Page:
Blog Series: Tax Law Changes & Updates for 2023

January 4, 2024

Knowing the tax changes that apply for the 2023 tax year will give you a step up in planning and can impact your bottom line.

Proper tax planning requires an awareness of what’s new and changed from last year — and there are lots of tax law changes and updates for 2023 that you need to know.

  • The government’s massive year-end funding legislation, the SECURE 2.0 Act contains a slew of retirement provisions, with some important ones taking effect for 2023.
  • Green-energy tax breaks for buying electric vehicles and making home improvements were included in last year’s Inflation Reduction Act.
  • And last year’s high inflation numbers made the income tax brackets and other inflation-adjusted figures soar.

This blog series will recap the most important tax law changes and adjustments for 2023, with some related items grouped together.


The 1st series in our blog post will cover income tax brackets, long-term capital gains tax rates, standard deduction and 1099-K forms.

Income tax brackets: Tax rates didn’t change but the income tax brackets for 2023 are much wider than for the previous tax year due to rising inflation during the year.

2023 Tax Brackets for Single/Married Filing Jointly/Head of Household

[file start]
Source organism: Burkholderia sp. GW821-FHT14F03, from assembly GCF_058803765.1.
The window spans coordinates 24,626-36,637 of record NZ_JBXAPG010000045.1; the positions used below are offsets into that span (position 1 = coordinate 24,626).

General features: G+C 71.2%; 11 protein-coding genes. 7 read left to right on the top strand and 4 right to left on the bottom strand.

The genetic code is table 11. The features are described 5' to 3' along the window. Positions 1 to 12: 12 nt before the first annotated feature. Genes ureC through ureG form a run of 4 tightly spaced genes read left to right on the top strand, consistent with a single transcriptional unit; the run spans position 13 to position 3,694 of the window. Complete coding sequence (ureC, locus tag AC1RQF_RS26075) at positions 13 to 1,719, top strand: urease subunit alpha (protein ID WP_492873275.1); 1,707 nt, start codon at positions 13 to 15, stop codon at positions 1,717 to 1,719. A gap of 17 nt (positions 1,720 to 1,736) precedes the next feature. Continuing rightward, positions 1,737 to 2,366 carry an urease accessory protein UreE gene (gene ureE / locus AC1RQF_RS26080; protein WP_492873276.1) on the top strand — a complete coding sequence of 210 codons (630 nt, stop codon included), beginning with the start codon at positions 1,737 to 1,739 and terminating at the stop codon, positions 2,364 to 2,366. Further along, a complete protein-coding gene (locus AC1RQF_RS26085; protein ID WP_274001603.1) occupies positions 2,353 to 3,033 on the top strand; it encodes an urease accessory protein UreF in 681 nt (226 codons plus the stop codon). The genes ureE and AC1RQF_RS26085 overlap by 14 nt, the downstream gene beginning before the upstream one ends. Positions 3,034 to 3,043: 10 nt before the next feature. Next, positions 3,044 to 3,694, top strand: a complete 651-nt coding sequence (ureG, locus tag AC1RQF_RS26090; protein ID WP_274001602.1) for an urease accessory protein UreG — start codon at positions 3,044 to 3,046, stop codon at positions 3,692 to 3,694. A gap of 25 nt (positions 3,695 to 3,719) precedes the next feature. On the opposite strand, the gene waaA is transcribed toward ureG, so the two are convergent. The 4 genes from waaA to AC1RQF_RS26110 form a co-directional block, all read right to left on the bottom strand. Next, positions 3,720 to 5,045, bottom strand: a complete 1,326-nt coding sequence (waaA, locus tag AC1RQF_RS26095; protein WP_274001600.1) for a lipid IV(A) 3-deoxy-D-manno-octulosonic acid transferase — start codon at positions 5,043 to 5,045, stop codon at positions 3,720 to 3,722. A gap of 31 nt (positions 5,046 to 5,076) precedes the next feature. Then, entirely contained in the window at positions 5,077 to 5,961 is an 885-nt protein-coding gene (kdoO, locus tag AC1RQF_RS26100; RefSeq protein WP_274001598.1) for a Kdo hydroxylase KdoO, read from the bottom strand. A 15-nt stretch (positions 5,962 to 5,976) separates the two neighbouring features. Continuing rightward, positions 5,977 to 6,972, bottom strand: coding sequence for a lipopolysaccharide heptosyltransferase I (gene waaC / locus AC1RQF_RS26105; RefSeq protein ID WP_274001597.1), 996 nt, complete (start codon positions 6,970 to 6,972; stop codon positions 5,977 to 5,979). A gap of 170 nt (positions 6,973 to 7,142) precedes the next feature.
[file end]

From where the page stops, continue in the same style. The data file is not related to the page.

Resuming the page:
Long-term capital gains tax rates: Tax rates on long-term capital gains (i.e., gains from the sale of capital assets held for more than one year) and qualified dividends did not change for 2023. The income thresholds to qualify for the various rates were adjusted for inflation.

  • 0% rate applies for 2023 individual taxpayers with taxable income up to $44,625 on single returns, $59,750 for head-of-household filers and $89,260 for joint returns.
  • 20% rate for 2023 starts at $492,301 for singles, $523,051 for heads of household filers and $553,851 for couples filing jointly.
  • 15% rate is for filers with taxable incomes between 0% and 20% breakpoints.

The 3.8% surtax on net investment income stays the same for 2023. It kicks in for single people with modified adjusted gross income over $200,000 and for joint filers with modified AGI over $250,000.

Standard Deduction: There is an increase for the 2023 stand deduction to account for inflation.

  • Married couples filing jointly get $27,700, plus $1,550 for each spouse aged 65 or older.
  • Singles can claim a $13,850 standard deduction and if 65 or older $15,700.
  • Head-of-household filers get $20,800 for standard deduction, plus an additional $1.850 when they reach age 65.

1099-K forms: In 2021, Congress enacted a law requiring third-party settlement networks (e.g., PayPal, Venmo, Square StubHub) to send Forms 1099-K to payees who are paid over $600 a year for goods and services. This reporting threshold, which is much lower than in prior years, was slated to kick in for 1099-Ks for 2022. The lower reporting thresholds received lots of criticism from across the spectrum, so the IRS decided to delay them. So, as happened for the 2022 tax year, new rules that were supposed to kick in for 2023 1099-K forms sent out in 2024 won’t apply for the 2023 tax year.